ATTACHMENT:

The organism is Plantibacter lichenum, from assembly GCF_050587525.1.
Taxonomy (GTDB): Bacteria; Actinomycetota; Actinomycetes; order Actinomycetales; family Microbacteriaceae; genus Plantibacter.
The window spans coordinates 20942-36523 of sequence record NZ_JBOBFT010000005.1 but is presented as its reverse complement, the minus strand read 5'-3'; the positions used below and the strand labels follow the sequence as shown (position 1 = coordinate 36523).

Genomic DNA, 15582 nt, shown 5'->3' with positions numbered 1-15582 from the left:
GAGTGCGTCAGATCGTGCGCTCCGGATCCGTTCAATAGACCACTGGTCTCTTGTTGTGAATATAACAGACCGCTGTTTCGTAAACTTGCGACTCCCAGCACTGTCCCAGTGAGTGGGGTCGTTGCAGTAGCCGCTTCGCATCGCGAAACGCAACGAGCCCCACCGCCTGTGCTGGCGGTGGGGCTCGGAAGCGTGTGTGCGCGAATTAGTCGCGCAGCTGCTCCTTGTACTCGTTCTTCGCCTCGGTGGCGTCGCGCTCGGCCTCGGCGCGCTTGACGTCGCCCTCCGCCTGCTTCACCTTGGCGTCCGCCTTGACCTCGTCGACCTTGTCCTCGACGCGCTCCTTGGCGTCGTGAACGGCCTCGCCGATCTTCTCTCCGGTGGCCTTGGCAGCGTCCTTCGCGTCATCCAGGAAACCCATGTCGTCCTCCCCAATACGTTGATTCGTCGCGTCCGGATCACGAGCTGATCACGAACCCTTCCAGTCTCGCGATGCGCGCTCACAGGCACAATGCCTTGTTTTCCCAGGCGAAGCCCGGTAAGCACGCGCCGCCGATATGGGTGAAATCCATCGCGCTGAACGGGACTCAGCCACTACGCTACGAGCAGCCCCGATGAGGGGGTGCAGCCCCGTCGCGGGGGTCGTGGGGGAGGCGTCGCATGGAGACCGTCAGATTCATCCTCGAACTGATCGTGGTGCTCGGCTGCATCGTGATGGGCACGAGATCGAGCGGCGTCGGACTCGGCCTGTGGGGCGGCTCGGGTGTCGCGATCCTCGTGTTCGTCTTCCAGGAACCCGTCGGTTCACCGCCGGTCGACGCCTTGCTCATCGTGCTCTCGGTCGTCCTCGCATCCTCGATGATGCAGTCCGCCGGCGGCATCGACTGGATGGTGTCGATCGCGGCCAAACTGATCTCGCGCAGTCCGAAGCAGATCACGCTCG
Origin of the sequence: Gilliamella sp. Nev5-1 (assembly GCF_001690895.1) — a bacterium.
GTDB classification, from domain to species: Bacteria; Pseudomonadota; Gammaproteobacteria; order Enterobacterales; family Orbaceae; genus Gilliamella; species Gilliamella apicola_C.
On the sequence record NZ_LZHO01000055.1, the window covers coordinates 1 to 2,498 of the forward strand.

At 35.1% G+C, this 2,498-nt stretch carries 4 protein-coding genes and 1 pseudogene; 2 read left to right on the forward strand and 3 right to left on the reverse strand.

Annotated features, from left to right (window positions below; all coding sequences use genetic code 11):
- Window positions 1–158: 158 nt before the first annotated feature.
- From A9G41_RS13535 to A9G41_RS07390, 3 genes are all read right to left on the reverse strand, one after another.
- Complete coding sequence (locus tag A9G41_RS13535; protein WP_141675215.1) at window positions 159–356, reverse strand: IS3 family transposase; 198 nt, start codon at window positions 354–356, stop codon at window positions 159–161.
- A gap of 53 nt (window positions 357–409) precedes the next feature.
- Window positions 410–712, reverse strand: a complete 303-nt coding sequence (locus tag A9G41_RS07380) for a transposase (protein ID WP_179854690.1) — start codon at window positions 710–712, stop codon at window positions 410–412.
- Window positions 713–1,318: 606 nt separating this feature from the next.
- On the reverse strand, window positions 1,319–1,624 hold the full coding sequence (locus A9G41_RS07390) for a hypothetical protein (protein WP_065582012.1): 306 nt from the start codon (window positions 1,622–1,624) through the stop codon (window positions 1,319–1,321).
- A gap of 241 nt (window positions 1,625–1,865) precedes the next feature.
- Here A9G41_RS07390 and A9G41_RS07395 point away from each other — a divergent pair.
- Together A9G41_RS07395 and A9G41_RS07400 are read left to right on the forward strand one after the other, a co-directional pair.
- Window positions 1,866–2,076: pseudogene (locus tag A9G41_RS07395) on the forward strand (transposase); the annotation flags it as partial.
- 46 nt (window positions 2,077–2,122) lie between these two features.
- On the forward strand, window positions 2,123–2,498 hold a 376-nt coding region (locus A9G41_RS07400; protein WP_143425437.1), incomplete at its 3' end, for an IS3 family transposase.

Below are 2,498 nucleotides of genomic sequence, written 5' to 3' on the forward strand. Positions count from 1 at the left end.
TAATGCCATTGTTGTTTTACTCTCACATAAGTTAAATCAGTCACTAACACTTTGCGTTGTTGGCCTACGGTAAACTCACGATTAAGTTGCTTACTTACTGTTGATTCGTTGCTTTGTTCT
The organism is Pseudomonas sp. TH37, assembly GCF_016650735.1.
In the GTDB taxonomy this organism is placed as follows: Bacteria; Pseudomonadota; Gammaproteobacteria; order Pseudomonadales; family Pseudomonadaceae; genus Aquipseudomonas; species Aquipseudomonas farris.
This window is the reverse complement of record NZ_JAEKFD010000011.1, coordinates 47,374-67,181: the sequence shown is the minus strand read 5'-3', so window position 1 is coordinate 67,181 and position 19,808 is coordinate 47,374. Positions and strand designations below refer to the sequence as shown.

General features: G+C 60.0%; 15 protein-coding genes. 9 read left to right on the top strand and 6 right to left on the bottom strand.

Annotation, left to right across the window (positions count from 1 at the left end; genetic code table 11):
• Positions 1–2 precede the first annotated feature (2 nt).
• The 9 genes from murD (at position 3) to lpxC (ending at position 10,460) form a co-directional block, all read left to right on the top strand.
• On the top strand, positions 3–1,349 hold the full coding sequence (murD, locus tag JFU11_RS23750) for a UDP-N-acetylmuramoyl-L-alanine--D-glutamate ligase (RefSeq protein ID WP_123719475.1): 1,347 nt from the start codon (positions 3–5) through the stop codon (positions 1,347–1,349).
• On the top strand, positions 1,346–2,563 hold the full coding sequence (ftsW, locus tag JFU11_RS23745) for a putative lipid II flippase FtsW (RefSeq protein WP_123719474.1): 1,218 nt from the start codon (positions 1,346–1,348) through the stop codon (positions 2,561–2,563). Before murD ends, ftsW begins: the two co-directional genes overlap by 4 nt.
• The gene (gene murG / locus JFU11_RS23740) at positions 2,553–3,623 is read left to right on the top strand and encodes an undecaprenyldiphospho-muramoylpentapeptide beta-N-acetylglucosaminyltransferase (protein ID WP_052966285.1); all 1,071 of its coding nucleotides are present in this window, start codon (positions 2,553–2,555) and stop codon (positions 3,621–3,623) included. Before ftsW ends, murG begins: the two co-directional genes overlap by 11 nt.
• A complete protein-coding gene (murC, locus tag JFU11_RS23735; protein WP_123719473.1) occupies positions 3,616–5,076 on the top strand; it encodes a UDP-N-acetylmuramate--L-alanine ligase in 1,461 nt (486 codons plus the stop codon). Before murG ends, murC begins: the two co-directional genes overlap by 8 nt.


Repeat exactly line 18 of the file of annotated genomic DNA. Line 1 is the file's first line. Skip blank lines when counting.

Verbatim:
- A gap of 241 nt (window positions 1,625–1,865) precedes the next feature.